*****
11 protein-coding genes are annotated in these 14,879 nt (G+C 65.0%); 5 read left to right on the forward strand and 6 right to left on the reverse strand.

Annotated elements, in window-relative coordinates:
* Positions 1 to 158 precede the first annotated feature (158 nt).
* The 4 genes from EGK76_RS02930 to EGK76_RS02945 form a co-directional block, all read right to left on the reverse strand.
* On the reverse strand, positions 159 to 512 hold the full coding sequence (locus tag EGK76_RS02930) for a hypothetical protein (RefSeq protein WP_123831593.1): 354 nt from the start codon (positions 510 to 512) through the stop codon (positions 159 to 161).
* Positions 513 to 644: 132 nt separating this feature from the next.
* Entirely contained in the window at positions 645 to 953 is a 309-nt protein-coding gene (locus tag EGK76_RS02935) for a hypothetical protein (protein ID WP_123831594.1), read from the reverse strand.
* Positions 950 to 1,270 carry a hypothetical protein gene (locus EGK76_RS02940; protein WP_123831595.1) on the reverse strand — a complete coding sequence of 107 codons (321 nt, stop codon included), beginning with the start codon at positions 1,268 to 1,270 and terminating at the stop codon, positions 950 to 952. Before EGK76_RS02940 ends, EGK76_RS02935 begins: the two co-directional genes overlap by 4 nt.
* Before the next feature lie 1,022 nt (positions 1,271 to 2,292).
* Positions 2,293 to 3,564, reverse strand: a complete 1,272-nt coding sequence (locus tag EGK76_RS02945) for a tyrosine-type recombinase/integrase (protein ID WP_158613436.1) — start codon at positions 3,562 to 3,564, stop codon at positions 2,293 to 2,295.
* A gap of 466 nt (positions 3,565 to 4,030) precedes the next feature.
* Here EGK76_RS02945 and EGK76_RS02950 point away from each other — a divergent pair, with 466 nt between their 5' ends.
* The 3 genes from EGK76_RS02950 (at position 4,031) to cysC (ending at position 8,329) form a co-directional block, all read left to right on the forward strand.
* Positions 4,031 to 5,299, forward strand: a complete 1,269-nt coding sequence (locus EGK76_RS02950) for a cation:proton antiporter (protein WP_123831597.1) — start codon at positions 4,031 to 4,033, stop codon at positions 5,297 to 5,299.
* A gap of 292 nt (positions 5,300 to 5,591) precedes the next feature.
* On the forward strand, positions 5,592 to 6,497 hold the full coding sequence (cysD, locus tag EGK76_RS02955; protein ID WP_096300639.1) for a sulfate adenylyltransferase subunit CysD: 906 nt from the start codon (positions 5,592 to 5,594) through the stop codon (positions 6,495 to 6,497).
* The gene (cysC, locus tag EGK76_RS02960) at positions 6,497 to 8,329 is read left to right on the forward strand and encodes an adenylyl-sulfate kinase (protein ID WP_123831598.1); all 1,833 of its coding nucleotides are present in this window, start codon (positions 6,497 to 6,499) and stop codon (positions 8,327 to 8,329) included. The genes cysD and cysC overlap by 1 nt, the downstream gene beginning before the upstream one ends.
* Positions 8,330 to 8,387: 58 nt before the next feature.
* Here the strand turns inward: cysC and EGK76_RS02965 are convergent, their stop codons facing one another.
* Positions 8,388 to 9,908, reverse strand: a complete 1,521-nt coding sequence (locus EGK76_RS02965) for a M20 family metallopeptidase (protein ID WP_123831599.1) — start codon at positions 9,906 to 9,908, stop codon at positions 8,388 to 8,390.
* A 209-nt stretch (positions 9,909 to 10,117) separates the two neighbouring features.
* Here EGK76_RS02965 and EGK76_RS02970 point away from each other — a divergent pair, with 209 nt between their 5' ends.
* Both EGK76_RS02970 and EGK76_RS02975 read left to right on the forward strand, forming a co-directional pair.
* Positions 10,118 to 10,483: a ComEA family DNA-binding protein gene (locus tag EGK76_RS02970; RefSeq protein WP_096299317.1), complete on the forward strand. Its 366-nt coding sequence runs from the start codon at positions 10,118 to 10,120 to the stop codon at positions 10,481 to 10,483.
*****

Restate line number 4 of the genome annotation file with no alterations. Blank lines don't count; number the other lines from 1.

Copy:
* The 4 genes from EGK76_RS02930 to EGK76_RS02945 form a co-directional block, all read right to left on the reverse strand.